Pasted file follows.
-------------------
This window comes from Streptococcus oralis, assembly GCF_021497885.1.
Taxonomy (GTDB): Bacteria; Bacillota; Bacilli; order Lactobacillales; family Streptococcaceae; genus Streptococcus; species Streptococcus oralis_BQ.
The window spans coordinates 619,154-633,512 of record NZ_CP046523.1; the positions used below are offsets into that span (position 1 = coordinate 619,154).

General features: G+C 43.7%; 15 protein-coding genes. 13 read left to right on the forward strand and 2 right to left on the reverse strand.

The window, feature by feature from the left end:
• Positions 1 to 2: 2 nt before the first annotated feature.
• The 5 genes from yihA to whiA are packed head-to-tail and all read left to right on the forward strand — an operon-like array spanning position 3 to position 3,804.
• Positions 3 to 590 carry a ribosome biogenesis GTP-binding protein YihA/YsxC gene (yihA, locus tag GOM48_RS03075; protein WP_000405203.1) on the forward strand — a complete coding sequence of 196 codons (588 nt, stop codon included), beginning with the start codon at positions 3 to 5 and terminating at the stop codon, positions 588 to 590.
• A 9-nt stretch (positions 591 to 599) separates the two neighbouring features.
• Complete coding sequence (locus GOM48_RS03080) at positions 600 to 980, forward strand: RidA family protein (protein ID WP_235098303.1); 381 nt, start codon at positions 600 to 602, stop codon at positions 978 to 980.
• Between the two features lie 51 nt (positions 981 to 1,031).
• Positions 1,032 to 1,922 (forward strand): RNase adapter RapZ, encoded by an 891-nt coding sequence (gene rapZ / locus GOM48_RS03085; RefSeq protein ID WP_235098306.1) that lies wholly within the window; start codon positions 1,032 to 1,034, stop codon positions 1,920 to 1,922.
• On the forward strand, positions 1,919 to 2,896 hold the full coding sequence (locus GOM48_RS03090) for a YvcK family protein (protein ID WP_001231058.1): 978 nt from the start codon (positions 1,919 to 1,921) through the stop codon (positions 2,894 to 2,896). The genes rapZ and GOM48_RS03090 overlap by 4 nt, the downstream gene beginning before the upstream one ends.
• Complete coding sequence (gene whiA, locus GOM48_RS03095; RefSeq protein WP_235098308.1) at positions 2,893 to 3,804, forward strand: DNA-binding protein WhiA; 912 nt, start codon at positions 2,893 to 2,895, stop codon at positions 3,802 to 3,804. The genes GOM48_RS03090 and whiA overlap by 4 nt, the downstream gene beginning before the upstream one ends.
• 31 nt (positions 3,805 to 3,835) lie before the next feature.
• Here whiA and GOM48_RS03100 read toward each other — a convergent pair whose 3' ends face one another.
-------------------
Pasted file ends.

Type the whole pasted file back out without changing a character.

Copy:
This window comes from Streptococcus oralis, assembly GCF_021497885.1.
Taxonomy (GTDB): Bacteria; Bacillota; Bacilli; order Lactobacillales; family Streptococcaceae; genus Streptococcus; species Streptococcus oralis_BQ.
The window spans coordinates 619,154-633,512 of record NZ_CP046523.1; the positions used below are offsets into that span (position 1 = coordinate 619,154).

General features: G+C 43.7%; 15 protein-coding genes. 13 read left to right on the forward strand and 2 right to left on the reverse strand.

The window, feature by feature from the left end:
• Positions 1 to 2: 2 nt before the first annotated feature.
• The 5 genes from yihA to whiA are packed head-to-tail and all read left to right on the forward strand — an operon-like array spanning position 3 to position 3,804.
• Positions 3 to 590 carry a ribosome biogenesis GTP-binding protein YihA/YsxC gene (yihA, locus tag GOM48_RS03075; protein WP_000405203.1) on the forward strand — a complete coding sequence of 196 codons (588 nt, stop codon included), beginning with the start codon at positions 3 to 5 and terminating at the stop codon, positions 588 to 590.
• A 9-nt stretch (positions 591 to 599) separates the two neighbouring features.
• Complete coding sequence (locus GOM48_RS03080) at positions 600 to 980, forward strand: RidA family protein (protein ID WP_235098303.1); 381 nt, start codon at positions 600 to 602, stop codon at positions 978 to 980.
• Between the two features lie 51 nt (positions 981 to 1,031).
• Positions 1,032 to 1,922 (forward strand): RNase adapter RapZ, encoded by an 891-nt coding sequence (gene rapZ / locus GOM48_RS03085; RefSeq protein ID WP_235098306.1) that lies wholly within the window; start codon positions 1,032 to 1,034, stop codon positions 1,920 to 1,922.
• On the forward strand, positions 1,919 to 2,896 hold the full coding sequence (locus GOM48_RS03090) for a YvcK family protein (protein ID WP_001231058.1): 978 nt from the start codon (positions 1,919 to 1,921) through the stop codon (positions 2,894 to 2,896). The genes rapZ and GOM48_RS03090 overlap by 4 nt, the downstream gene beginning before the upstream one ends.
• Complete coding sequence (gene whiA, locus GOM48_RS03095; RefSeq protein WP_235098308.1) at positions 2,893 to 3,804, forward strand: DNA-binding protein WhiA; 912 nt, start codon at positions 2,893 to 2,895, stop codon at positions 3,802 to 3,804. The genes GOM48_RS03090 and whiA overlap by 4 nt, the downstream gene beginning before the upstream one ends.
• 31 nt (positions 3,805 to 3,835) lie before the next feature.
• Here whiA and GOM48_RS03100 read toward each other — a convergent pair whose 3' ends face one another.